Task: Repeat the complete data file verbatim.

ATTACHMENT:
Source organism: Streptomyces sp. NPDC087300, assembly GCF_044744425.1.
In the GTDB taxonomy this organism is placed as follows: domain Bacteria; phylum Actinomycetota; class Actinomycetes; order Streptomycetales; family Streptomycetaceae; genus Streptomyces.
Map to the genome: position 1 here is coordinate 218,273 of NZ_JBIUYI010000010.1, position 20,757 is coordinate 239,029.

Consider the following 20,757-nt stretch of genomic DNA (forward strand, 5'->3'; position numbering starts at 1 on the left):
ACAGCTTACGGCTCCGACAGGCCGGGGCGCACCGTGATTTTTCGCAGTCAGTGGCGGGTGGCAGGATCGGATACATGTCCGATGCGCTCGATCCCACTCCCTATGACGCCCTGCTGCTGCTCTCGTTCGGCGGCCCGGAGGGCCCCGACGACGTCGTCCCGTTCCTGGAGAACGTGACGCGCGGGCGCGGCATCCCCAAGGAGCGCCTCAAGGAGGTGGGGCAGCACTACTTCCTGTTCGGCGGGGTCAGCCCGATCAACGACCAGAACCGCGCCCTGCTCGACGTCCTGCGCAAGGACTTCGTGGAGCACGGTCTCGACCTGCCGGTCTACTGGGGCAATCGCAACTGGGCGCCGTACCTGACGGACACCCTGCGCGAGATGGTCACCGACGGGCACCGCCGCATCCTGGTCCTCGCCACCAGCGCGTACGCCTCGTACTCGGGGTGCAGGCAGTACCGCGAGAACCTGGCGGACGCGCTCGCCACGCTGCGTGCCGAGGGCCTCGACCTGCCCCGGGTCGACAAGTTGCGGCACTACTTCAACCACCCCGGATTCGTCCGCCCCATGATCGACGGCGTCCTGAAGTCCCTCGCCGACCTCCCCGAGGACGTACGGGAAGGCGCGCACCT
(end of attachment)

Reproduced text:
Source organism: Streptomyces sp. NPDC087300, assembly GCF_044744425.1.
In the GTDB taxonomy this organism is placed as follows: domain Bacteria; phylum Actinomycetota; class Actinomycetes; order Streptomycetales; family Streptomycetaceae; genus Streptomyces.
Map to the genome: position 1 here is coordinate 218,273 of NZ_JBIUYI010000010.1, position 20,757 is coordinate 239,029.

Consider the following 20,757-nt stretch of genomic DNA (forward strand, 5'->3'; position numbering starts at 1 on the left):
ACAGCTTACGGCTCCGACAGGCCGGGGCGCACCGTGATTTTTCGCAGTCAGTGGCGGGTGGCAGGATCGGATACATGTCCGATGCGCTCGATCCCACTCCCTATGACGCCCTGCTGCTGCTCTCGTTCGGCGGCCCGGAGGGCCCCGACGACGTCGTCCCGTTCCTGGAGAACGTGACGCGCGGGCGCGGCATCCCCAAGGAGCGCCTCAAGGAGGTGGGGCAGCACTACTTCCTGTTCGGCGGGGTCAGCCCGATCAACGACCAGAACCGCGCCCTGCTCGACGTCCTGCGCAAGGACTTCGTGGAGCACGGTCTCGACCTGCCGGTCTACTGGGGCAATCGCAACTGGGCGCCGTACCTGACGGACACCCTGCGCGAGATGGTCACCGACGGGCACCGCCGCATCCTGGTCCTCGCCACCAGCGCGTACGCCTCGTACTCGGGGTGCAGGCAGTACCGCGAGAACCTGGCGGACGCGCTCGCCACGCTGCGTGCCGAGGGCCTCGACCTGCCCCGGGTCGACAAGTTGCGGCACTACTTCAACCACCCCGGATTCGTCCGCCCCATGATCGACGGCGTCCTGAAGTCCCTCGCCGACCTCCCCGAGGACGTACGGGAAGGCGCGCACCT